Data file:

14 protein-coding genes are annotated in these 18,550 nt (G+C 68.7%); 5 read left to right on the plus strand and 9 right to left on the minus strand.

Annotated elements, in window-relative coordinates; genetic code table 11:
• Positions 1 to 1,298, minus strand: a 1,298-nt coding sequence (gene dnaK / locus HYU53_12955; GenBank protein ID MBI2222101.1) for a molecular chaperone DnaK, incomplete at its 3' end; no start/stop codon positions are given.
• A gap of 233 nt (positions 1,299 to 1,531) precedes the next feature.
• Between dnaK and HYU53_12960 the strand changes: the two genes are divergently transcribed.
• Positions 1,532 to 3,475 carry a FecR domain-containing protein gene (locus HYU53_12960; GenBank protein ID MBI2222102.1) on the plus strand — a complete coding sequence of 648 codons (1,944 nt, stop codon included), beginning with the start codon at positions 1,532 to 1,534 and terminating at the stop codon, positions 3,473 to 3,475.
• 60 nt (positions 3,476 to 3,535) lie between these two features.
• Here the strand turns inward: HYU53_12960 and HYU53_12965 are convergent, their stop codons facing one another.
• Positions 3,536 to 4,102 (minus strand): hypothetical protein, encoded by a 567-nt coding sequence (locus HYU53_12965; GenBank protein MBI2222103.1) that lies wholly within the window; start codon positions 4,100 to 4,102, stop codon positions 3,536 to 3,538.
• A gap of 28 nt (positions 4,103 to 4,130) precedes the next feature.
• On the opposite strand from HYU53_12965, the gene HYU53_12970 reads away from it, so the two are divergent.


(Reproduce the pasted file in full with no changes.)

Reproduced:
14 protein-coding genes are annotated in these 18,550 nt (G+C 68.7%); 5 read left to right on the plus strand and 9 right to left on the minus strand.

Annotated elements, in window-relative coordinates; genetic code table 11:
• Positions 1 to 1,298, minus strand: a 1,298-nt coding sequence (gene dnaK / locus HYU53_12955; GenBank protein ID MBI2222101.1) for a molecular chaperone DnaK, incomplete at its 3' end; no start/stop codon positions are given.
• A gap of 233 nt (positions 1,299 to 1,531) precedes the next feature.
• Between dnaK and HYU53_12960 the strand changes: the two genes are divergently transcribed.
• Positions 1,532 to 3,475 carry a FecR domain-containing protein gene (locus HYU53_12960; GenBank protein ID MBI2222102.1) on the plus strand — a complete coding sequence of 648 codons (1,944 nt, stop codon included), beginning with the start codon at positions 1,532 to 1,534 and terminating at the stop codon, positions 3,473 to 3,475.
• 60 nt (positions 3,476 to 3,535) lie between these two features.
• Here the strand turns inward: HYU53_12960 and HYU53_12965 are convergent, their stop codons facing one another.
• Positions 3,536 to 4,102 (minus strand): hypothetical protein, encoded by a 567-nt coding sequence (locus HYU53_12965; GenBank protein MBI2222103.1) that lies wholly within the window; start codon positions 4,100 to 4,102, stop codon positions 3,536 to 3,538.
• A gap of 28 nt (positions 4,103 to 4,130) precedes the next feature.
• On the opposite strand from HYU53_12965, the gene HYU53_12970 reads away from it, so the two are divergent.